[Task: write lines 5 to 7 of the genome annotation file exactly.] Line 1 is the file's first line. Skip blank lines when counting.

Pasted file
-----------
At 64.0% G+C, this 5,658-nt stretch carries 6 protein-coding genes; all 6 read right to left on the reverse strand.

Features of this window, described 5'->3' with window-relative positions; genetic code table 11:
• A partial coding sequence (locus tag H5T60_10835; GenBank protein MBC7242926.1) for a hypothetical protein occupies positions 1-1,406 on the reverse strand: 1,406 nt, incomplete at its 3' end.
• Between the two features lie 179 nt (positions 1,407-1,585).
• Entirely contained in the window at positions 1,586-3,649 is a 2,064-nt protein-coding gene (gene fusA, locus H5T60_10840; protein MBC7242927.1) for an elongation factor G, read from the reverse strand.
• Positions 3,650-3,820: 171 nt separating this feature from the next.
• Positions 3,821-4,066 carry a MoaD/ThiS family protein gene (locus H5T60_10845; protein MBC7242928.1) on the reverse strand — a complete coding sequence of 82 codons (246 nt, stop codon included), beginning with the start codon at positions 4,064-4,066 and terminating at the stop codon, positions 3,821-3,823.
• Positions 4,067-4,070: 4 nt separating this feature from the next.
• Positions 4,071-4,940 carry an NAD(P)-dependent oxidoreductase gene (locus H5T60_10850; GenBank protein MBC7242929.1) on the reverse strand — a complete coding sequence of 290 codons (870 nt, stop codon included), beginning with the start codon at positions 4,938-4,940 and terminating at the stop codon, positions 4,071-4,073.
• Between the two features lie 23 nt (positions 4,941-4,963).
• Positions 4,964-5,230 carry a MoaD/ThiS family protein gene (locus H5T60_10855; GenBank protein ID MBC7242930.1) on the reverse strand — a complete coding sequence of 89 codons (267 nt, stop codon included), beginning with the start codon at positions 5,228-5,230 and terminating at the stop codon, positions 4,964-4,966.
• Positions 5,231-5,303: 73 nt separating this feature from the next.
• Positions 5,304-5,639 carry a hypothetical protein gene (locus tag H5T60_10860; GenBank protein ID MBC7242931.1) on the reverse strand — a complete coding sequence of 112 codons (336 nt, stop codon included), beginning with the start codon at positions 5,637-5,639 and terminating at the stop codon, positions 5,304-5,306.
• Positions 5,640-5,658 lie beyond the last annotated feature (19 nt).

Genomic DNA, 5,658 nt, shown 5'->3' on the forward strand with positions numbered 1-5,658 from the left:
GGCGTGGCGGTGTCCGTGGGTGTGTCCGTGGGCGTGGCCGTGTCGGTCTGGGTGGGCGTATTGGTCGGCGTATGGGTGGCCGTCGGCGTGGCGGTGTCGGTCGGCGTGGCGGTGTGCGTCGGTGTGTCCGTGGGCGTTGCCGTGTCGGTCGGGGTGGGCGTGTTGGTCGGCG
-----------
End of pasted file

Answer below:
• Entirely contained in the window at positions 1,586-3,649 is a 2,064-nt protein-coding gene (gene fusA, locus H5T60_10840; protein MBC7242927.1) for an elongation factor G, read from the reverse strand.
• Positions 3,650-3,820: 171 nt separating this feature from the next.
• Positions 3,821-4,066 carry a MoaD/ThiS family protein gene (locus H5T60_10845; protein MBC7242928.1) on the reverse strand — a complete coding sequence of 82 codons (246 nt, stop codon included), beginning with the start codon at positions 4,064-4,066 and terminating at the stop codon, positions 3,821-3,823.